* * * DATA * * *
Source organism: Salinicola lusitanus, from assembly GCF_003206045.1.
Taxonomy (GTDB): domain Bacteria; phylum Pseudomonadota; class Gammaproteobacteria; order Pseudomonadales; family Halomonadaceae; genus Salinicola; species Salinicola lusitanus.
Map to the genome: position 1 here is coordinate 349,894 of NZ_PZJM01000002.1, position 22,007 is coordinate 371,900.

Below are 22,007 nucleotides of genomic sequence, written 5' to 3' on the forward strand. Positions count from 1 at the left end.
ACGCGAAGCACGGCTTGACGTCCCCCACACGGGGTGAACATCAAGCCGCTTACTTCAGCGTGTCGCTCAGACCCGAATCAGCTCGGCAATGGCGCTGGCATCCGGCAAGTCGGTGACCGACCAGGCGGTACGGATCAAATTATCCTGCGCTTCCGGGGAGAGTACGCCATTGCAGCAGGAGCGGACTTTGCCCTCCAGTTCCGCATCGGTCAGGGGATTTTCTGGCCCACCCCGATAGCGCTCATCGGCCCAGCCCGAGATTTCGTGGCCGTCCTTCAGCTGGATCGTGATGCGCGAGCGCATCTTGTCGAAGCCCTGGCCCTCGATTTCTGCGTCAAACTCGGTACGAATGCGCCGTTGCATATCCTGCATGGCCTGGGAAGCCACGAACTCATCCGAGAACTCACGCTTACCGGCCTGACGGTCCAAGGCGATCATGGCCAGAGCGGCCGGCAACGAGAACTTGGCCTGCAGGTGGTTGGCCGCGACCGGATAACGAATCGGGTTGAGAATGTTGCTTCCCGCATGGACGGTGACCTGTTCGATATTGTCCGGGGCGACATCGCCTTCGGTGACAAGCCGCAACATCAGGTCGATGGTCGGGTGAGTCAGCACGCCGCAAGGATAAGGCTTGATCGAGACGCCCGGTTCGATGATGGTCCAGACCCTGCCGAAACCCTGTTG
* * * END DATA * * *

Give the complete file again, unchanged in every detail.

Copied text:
Source organism: Salinicola lusitanus, from assembly GCF_003206045.1.
Taxonomy (GTDB): domain Bacteria; phylum Pseudomonadota; class Gammaproteobacteria; order Pseudomonadales; family Halomonadaceae; genus Salinicola; species Salinicola lusitanus.
Map to the genome: position 1 here is coordinate 349,894 of NZ_PZJM01000002.1, position 22,007 is coordinate 371,900.

Below are 22,007 nucleotides of genomic sequence, written 5' to 3' on the forward strand. Positions count from 1 at the left end.
ACGCGAAGCACGGCTTGACGTCCCCCACACGGGGTGAACATCAAGCCGCTTACTTCAGCGTGTCGCTCAGACCCGAATCAGCTCGGCAATGGCGCTGGCATCCGGCAAGTCGGTGACCGACCAGGCGGTACGGATCAAATTATCCTGCGCTTCCGGGGAGAGTACGCCATTGCAGCAGGAGCGGACTTTGCCCTCCAGTTCCGCATCGGTCAGGGGATTTTCTGGCCCACCCCGATAGCGCTCATCGGCCCAGCCCGAGATTTCGTGGCCGTCCTTCAGCTGGATCGTGATGCGCGAGCGCATCTTGTCGAAGCCCTGGCCCTCGATTTCTGCGTCAAACTCGGTACGAATGCGCCGTTGCATATCCTGCATGGCCTGGGAAGCCACGAACTCATCCGAGAACTCACGCTTACCGGCCTGACGGTCCAAGGCGATCATGGCCAGAGCGGCCGGCAACGAGAACTTGGCCTGCAGGTGGTTGGCCGCGACCGGATAACGAATCGGGTTGAGAATGTTGCTTCCCGCATGGACGGTGACCTGTTCGATATTGTCCGGGGCGACATCGCCTTCGGTGACAAGCCGCAACATCAGGTCGATGGTCGGGTGAGTCAGCACGCCGCAAGGATAAGGCTTGATCGAGACGCCCGGTTCGATGATGGTCCAGACCCTGCCGAAACCCTGTTG